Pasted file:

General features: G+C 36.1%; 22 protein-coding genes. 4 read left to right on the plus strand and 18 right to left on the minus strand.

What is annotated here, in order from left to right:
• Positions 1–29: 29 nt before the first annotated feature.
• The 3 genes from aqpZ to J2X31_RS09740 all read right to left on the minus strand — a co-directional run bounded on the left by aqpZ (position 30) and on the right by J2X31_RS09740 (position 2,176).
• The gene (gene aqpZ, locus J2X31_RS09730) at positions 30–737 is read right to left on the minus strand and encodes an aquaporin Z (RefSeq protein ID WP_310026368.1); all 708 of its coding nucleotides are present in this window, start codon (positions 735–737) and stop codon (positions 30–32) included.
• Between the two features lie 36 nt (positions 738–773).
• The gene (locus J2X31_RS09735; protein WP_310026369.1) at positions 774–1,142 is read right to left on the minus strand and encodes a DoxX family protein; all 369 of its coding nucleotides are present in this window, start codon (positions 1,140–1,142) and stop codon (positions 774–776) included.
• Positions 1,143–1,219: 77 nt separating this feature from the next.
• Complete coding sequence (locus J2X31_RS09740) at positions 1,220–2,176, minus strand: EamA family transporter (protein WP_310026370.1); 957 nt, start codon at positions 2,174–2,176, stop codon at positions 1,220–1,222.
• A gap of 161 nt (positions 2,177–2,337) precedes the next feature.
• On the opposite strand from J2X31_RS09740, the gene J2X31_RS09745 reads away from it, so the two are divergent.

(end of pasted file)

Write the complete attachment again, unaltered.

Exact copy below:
General features: G+C 36.1%; 22 protein-coding genes. 4 read left to right on the plus strand and 18 right to left on the minus strand.

What is annotated here, in order from left to right:
• Positions 1–29: 29 nt before the first annotated feature.
• The 3 genes from aqpZ to J2X31_RS09740 all read right to left on the minus strand — a co-directional run bounded on the left by aqpZ (position 30) and on the right by J2X31_RS09740 (position 2,176).
• The gene (gene aqpZ, locus J2X31_RS09730) at positions 30–737 is read right to left on the minus strand and encodes an aquaporin Z (RefSeq protein ID WP_310026368.1); all 708 of its coding nucleotides are present in this window, start codon (positions 735–737) and stop codon (positions 30–32) included.
• Between the two features lie 36 nt (positions 738–773).
• The gene (locus J2X31_RS09735; protein WP_310026369.1) at positions 774–1,142 is read right to left on the minus strand and encodes a DoxX family protein; all 369 of its coding nucleotides are present in this window, start codon (positions 1,140–1,142) and stop codon (positions 774–776) included.
• Positions 1,143–1,219: 77 nt separating this feature from the next.
• Complete coding sequence (locus J2X31_RS09740) at positions 1,220–2,176, minus strand: EamA family transporter (protein WP_310026370.1); 957 nt, start codon at positions 2,174–2,176, stop codon at positions 1,220–1,222.
• A gap of 161 nt (positions 2,177–2,337) precedes the next feature.
• On the opposite strand from J2X31_RS09740, the gene J2X31_RS09745 reads away from it, so the two are divergent.